THE YEAR FOR WOMEN
Natasha VennerPack highlights some of the wins, positives and achievements for women in 2018. ● In a first for Singapore, three women ministers were named in the April cabinet reshuffle: Josephine Teo, Minister for Manpower and Second Minister for Home Affairs; Indranee Rajah, Minister in the Prime Minister’s Office; and Grace Fu, Minister for Culture, Community and Youth. ● Writer J.Y. Yang’s “silkpunk” fantasy novella The BlackTides ofHeaven was nominated in April for a 2018 Hugo Award for Best Novella.
● In sports, Martina Lindsay
Veloso, 18, won our first gold medal in the women’s 10m air rifle, plus a gold in the 50m air rifle at the Commonwealth Games in Brisbane in April. In August, 49erFX pair Cecilia Low and Kimberly Lim won Singapore’s first sailing gold medal at the 2018 JakartaPalembang Asian Games. Para- equestrian
Laurentia Tan, 39, scored a silver at the World Equestrian Games in the individual championship Grade I event in September. Paralympian swimmer and gold medallist Yip
Pin Xiu, 26, became the youngest- ever Nominated Member of Parliament in September. A month later, she won gold in the 50m backstroke (S4) at the Asian Para Games. ● Ms Florence Chua assumed the role of chief of the Criminal Investigation Department (CID) in June – the first woman to do so. She also became Deputy Commissioner of Police (Investigations and Intelligence).
and sexual assault – and before many people in my immediate circle were comfortable with discussing sexual harassment openly.
We are now living in very different times, even compared with three years ago. The #metoo movement has sparked hope in the hearts of survivors of the predatory behaviour that is now slowly being exposed as commonplace in our society – in every society. My own fear of speaking out is diminishing. Seeing so many prominent voices come forward to share their experiences allows us to feel less isolated.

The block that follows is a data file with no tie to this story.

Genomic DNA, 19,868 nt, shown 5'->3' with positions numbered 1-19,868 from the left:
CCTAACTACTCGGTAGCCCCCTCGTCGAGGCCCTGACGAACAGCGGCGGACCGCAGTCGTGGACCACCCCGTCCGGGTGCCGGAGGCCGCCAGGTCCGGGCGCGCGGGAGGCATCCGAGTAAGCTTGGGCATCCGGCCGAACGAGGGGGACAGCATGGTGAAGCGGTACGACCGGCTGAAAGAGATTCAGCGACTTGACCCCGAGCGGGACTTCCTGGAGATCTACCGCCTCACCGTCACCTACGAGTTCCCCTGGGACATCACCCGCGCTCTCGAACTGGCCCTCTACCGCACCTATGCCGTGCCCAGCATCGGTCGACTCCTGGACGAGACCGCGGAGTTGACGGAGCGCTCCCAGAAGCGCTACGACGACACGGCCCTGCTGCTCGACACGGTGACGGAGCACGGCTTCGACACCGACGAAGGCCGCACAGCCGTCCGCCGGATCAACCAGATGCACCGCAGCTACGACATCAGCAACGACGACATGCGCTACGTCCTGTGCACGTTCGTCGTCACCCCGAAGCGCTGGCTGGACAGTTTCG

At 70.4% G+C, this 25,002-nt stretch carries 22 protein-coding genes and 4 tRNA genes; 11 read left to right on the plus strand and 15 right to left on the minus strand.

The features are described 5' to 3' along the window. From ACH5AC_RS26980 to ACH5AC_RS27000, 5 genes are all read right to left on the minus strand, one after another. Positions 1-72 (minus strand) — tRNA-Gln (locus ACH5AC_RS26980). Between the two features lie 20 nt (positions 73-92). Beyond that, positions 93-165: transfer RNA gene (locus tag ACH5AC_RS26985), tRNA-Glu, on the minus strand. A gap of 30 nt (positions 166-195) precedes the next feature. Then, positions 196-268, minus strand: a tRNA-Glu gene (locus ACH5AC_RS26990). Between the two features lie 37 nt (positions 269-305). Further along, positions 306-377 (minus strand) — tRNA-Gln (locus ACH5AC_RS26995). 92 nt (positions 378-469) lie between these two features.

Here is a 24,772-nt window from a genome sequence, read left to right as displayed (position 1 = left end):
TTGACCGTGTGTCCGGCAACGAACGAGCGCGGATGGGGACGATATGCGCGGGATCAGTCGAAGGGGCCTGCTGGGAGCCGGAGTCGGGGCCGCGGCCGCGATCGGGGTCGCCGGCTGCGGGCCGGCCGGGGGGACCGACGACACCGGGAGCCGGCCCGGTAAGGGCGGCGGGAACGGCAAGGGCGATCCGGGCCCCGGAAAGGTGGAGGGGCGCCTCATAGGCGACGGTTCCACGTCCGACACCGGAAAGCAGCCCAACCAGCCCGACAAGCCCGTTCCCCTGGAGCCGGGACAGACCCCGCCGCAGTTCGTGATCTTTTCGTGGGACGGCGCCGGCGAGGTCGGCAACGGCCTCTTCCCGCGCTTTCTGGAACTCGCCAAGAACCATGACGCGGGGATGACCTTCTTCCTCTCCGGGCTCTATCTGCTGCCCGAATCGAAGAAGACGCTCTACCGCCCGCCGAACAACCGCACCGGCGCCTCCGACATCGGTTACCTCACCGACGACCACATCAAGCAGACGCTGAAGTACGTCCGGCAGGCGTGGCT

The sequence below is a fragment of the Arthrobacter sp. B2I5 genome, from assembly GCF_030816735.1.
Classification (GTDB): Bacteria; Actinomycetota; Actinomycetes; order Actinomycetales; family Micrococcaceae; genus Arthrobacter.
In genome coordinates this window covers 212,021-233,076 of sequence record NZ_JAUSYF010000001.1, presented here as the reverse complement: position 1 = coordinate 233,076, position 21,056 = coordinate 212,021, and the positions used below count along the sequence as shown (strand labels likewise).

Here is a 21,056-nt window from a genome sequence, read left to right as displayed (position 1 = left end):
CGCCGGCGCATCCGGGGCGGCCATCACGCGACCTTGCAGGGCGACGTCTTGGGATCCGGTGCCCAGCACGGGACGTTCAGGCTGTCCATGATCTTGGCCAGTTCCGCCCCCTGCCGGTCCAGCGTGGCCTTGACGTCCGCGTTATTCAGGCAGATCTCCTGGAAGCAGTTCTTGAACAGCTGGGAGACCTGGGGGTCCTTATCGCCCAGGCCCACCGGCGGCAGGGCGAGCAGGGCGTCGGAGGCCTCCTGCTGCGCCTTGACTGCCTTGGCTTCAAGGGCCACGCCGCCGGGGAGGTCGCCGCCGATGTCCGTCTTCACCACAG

Everyone wanting to help should consider the following vital points, when situating themselves as an ally in the fight against sexual harassment:
If you see anyone, man or woman, being placed in a position where they appear to be uncomfortable – whether it is on a train, in the street, in a bar – ask them if they are okay. Show them that you are in a position to provide support. Fighting sexual harassment need not be with violence. Sometimes, a kind gesture towards the survivor is all that is needed.
If anyone tells you that they have experienced sexual harassment, believe them; do not judge or blame. Remember that sexual violence is never the “fault”
of the recipient. It is not something that survivors should be “ashamed” of. You are there to support, so listen. Don’t push for information that the survivor is not comfortable giving. Ask what you can do to help, and speak up, but only if you are asked to do so.Encourage survivors to seek medical attention if they need it, and to seek assistance in whatever way they see fit – whether it’s to report the harassment to the police, to their supervisor, to speak to someone at the Sexual Assault Care Centre (Aware) or, if they wish to remain anonymous, to Hear to Change at www. heartochange.com. Above all, support this person’s chosen course of action, no matter what they ultimately decide to do. Even if, in the end, they decide to do nothing.